Are female Holy Orders valid and is Sacramental assurance maintained?

Discussion in 'Sacraments and Liturgy' started by Tom, Jun 17, 2017.

  1. Tom

    Tom New Member Anglican

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    I have recently joined a Forward in Faith Anglican Church as I have found myself to be more Anglo-Catholic, however I still visit my previous church for worship who currently has a female priest. I know you probably have debated this issue on this forum many times before, therefore sorry if I am getting many of you to repeat yourselves. I personally disagree with female Priests and Bishops (I do not believe the Anglican Church has the authority to permit female ordination) however if they have been ordained by a Bishop are they still valid even though it may be illicit in relation to the One Holy catholic and apostolic Church? I know that the Catholic Church had female priests in communist countries when religion went 'underground' is this the same for Anglican female priests.
     
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  2. anglican74

    anglican74 Well-Known Member Anglican

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    I personally don't believe so, and many on the conservative side of Anglicanism are more and more of that mind.

    Also putting the biggest emphasis on sacramental validity is something that comes out of the Roman Catholic apologetic. To us it is much more than that. It has to do with preaching no less than with with the sacraments, since preaching from the pulpit is literally mediating God's word, it's as if God himself were speaking from the pulpit. According to some theologians it IS God speaking there, pastorally to the specific people gathered, through the agency of the priest.

    So none of the priestly functions of the sacraments, preaching, fatherhood, leadership of the church, are even conceivably accessible to someone who cannot be a father, and doesn't have apostolic authority to mediate God's word, or administer the sacraments.
     
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  3. theEpiscopalavenger

    theEpiscopalavenger New Member

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    There have been historical accounts of women in the priesthood ( some secretly involved) but I would say absolutely I'm a Anglo catholic myself and my priest is a women she is probably the holiest person I know. Not because of her words but because the way she treats others reflects her love of Christ she also approaches the altar and the mass with the most beautiful humbleness iv ever seen. I believe the Holy Spirit reveals truth progressively to us.
     
  4. Mark

    Mark Well-Known Member Anglican

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    Tom,

    Women can not be ordained. Scripture limits ordination to certain males. God has never called a woman to the priesthood. No where in scripture, which is the main way God communicates, has a woman be selected by God or the Apostles or the Church to be a priest.

    What is needed for valid ordination? Obedience to scripture is first. The foundational qualifications are listed in Scripture. Male, husband of one wife, no love of drink, etc. The Church has added education to that list. That said, I know some very good priest/deacons who read for orders. No seminary, but studied and educated by a Bishop or Dean.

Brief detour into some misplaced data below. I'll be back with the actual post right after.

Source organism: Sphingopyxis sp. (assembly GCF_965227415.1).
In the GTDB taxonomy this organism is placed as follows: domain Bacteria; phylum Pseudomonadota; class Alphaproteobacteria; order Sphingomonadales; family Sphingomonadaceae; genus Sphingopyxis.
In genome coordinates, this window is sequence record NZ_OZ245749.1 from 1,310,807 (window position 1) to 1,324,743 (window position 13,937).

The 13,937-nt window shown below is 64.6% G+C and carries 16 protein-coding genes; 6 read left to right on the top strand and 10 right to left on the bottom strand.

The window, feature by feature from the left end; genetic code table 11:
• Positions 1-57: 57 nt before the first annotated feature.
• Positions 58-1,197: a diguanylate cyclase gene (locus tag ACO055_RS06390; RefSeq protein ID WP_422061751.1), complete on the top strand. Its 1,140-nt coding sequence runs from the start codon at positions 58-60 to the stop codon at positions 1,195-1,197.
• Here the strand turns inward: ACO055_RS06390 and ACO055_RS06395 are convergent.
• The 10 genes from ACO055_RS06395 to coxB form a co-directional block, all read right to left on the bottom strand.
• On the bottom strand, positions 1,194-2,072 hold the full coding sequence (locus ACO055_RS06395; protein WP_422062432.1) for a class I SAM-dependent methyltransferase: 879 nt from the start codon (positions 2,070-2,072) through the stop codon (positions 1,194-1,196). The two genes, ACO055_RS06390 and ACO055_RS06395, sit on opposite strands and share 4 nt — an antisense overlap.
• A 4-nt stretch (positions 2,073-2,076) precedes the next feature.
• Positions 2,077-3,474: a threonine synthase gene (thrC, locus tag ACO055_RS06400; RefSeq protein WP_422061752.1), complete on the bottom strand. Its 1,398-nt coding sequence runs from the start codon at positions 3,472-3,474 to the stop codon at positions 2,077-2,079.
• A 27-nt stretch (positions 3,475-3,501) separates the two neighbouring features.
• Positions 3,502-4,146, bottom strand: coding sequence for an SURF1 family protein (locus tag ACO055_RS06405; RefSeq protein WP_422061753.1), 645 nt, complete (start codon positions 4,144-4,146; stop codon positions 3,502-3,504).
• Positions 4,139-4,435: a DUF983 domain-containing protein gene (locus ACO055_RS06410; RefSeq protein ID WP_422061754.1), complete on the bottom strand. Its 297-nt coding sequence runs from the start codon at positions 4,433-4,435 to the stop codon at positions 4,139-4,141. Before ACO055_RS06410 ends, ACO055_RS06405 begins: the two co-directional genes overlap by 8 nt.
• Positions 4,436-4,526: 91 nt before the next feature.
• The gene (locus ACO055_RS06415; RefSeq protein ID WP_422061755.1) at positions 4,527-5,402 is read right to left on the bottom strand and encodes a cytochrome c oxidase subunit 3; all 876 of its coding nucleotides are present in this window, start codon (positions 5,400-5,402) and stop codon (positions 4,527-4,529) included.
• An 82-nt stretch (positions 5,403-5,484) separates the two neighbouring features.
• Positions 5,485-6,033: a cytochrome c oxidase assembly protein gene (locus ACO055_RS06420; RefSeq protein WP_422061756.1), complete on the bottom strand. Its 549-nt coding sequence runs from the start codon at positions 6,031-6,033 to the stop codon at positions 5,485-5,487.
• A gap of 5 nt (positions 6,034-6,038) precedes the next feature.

After scripture you need
    Form: words, what words are used. Proper liturgy of ordination.
    Matter: physical element
    Proper Minister: valid minister
    Proper Recipient: per scripture, not our feelings
    Intention: the liturgy purpose is to make a member of the clergy.

    Women are not proper recipients of the sacrament of Holy Orders. A Bishop can lay hand, say the words of ordination, use the oil and proper liturgy, but if he lays hands on a woman, improper recipient. Nothing happens. No sacrament, no ordination. Same if a Bishop lays hands on a child.

    So women are not clergy, period. Nothing, not our feelings or new found meanings of scripture or new teaching from the Holy Spirit changes what God has decreed in His written word.

    Were women "ordained" in history. Yes, by heretics. Those who taught contrary to the Church and Holy Scripture. We must be careful with "progressive truth". Truth is truth. God is God. Neither change. God does not change how he relates to us. We may change how we relate to Him. But it is on God's terms and laws not ours.

    Also be care with "progressive truth", far too many who hold to it, believe the Church was in error for ever how many years. The gnostics within 100 years.
    Mormons 1800 years before God/The Holy Spirit revealed the truth. Some Charismatics 1900 years. Jehovah Witnesses over 1900 years. The Episcopal Church 1973 years, give or take a year and still changing. The Church of England 1994 years give or take and the Holy Spirit is still trying to get it right by continually revealing the truth.

    For those who hold to progressive truth? Why has God allowed us to be in error for so many centuries, especially when Jesus told us he would not leave us orphans and sent the Holy Spirit?

    Women have many gifts and talents to offer the Church. God given. As do men. God in His wisdom limited ordination to certain men. If God wanted female priests He could have done so in the Old Testament. Every religion around the Jews had female clergy. Even in the day when Jesus walked the face of the earth. But God/Christ set His people apart and one way is who is clergy.